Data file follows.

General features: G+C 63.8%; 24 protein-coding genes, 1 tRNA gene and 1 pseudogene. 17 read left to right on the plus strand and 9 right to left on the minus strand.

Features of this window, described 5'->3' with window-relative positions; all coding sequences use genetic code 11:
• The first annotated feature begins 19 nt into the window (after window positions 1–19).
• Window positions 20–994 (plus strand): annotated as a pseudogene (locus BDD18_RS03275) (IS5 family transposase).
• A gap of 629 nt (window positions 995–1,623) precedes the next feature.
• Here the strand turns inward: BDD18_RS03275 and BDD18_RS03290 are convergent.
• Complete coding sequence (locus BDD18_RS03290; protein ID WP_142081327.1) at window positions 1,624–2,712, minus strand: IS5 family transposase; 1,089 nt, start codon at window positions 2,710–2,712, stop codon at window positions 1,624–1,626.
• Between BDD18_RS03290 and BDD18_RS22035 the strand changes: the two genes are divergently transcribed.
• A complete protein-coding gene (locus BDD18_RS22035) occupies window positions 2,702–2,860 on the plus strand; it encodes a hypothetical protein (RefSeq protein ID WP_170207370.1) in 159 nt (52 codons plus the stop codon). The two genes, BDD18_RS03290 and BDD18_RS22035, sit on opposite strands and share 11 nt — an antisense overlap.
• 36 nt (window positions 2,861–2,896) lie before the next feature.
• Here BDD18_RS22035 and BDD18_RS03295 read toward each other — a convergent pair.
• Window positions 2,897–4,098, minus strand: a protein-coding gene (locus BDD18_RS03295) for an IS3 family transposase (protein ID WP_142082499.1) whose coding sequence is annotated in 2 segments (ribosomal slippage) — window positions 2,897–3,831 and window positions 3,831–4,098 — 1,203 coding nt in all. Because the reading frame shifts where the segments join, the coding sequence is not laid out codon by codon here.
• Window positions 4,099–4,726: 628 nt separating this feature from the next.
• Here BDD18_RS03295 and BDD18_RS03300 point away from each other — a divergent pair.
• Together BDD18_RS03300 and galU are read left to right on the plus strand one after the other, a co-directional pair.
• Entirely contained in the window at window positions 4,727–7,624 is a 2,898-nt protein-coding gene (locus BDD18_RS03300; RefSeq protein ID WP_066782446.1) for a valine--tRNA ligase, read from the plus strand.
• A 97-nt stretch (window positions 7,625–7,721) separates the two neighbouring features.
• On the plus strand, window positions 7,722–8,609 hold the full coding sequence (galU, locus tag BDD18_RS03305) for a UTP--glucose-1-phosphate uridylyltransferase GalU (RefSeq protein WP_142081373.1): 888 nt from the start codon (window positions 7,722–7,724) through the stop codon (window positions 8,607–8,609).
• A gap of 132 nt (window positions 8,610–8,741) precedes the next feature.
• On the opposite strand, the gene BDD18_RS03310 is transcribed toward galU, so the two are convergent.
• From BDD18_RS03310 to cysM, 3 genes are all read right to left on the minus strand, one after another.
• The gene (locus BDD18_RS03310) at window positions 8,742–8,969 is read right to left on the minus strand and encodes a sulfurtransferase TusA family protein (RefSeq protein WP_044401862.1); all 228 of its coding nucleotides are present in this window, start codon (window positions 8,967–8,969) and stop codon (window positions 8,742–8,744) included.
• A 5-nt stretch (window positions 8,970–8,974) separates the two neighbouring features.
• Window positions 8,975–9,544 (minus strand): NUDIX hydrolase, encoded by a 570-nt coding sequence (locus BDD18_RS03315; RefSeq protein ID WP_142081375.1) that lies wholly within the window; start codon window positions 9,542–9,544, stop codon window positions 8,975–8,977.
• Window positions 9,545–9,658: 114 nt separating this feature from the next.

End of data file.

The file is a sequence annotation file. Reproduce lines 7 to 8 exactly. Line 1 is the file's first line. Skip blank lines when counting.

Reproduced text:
• Complete coding sequence (locus BDD18_RS03290; protein ID WP_142081327.1) at window positions 1,624–2,712, minus strand: IS5 family transposase; 1,089 nt, start codon at window positions 2,710–2,712, stop codon at window positions 1,624–1,626.
• Between BDD18_RS03290 and BDD18_RS22035 the strand changes: the two genes are divergently transcribed.